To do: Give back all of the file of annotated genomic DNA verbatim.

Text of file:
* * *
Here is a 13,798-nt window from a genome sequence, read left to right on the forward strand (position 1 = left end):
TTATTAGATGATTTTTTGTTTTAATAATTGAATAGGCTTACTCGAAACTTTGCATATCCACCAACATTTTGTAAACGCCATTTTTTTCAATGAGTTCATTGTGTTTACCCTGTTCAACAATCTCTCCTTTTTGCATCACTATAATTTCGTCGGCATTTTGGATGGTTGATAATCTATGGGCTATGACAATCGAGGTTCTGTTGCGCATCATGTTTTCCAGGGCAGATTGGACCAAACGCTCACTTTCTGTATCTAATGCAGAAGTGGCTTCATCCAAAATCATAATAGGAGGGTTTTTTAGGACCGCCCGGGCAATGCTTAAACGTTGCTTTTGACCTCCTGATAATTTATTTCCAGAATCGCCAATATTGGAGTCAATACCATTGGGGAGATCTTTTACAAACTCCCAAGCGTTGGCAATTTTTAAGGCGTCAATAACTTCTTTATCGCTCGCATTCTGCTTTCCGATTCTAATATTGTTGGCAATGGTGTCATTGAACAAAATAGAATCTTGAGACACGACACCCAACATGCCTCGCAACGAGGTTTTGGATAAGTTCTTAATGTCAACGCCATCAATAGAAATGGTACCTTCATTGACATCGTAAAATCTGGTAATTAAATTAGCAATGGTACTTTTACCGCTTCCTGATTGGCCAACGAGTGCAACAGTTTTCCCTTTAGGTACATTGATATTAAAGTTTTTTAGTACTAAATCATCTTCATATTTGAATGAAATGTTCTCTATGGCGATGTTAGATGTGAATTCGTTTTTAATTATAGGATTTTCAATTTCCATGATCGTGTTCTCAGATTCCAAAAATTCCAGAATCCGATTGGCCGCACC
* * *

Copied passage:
Here is a 13,798-nt window from a genome sequence, read left to right on the forward strand (position 1 = left end):
TTATTAGATGATTTTTTGTTTTAATAATTGAATAGGCTTACTCGAAACTTTGCATATCCACCAACATTTTGTAAACGCCATTTTTTTCAATGAGTTCATTGTGTTTACCCTGTTCAACAATCTCTCCTTTTTGCATCACTATAATTTCGTCGGCATTTTGGATGGTTGATAATCTATGGGCTATGACAATCGAGGTTCTGTTGCGCATCATGTTTTCCAGGGCAGATTGGACCAAACGCTCACTTTCTGTATCTAATGCAGAAGTGGCTTCATCCAAAATCATAATAGGAGGGTTTTTTAGGACCGCCCGGGCAATGCTTAAACGTTGCTTTTGACCTCCTGATAATTTATTTCCAGAATCGCCAATATTGGAGTCAATACCATTGGGGAGATCTTTTACAAACTCCCAAGCGTTGGCAATTTTTAAGGCGTCAATAACTTCTTTATCGCTCGCATTCTGCTTTCCGATTCTAATATTGTTGGCAATGGTGTCATTGAACAAAATAGAATCTTGAGACACGACACCCAACATGCCTCGCAACGAGGTTTTGGATAAGTTCTTAATGTCAACGCCATCAATAGAAATGGTACCTTCATTGACATCGTAAAATCTGGTAATTAAATTAGCAATGGTACTTTTACCGCTTCCTGATTGGCCAACGAGTGCAACAGTTTTCCCTTTAGGTACATTGATATTAAAGTTTTTTAGTACTAAATCATCTTCATATTTGAATGAAATGTTCTCTATGGCGATGTTAGATGTGAATTCGTTTTTAATTATAGGATTTTCAATTTCCATGATCGTGTTCTCAGATTCCAAAAATTCCAGAATCCGATTGGCCGCACC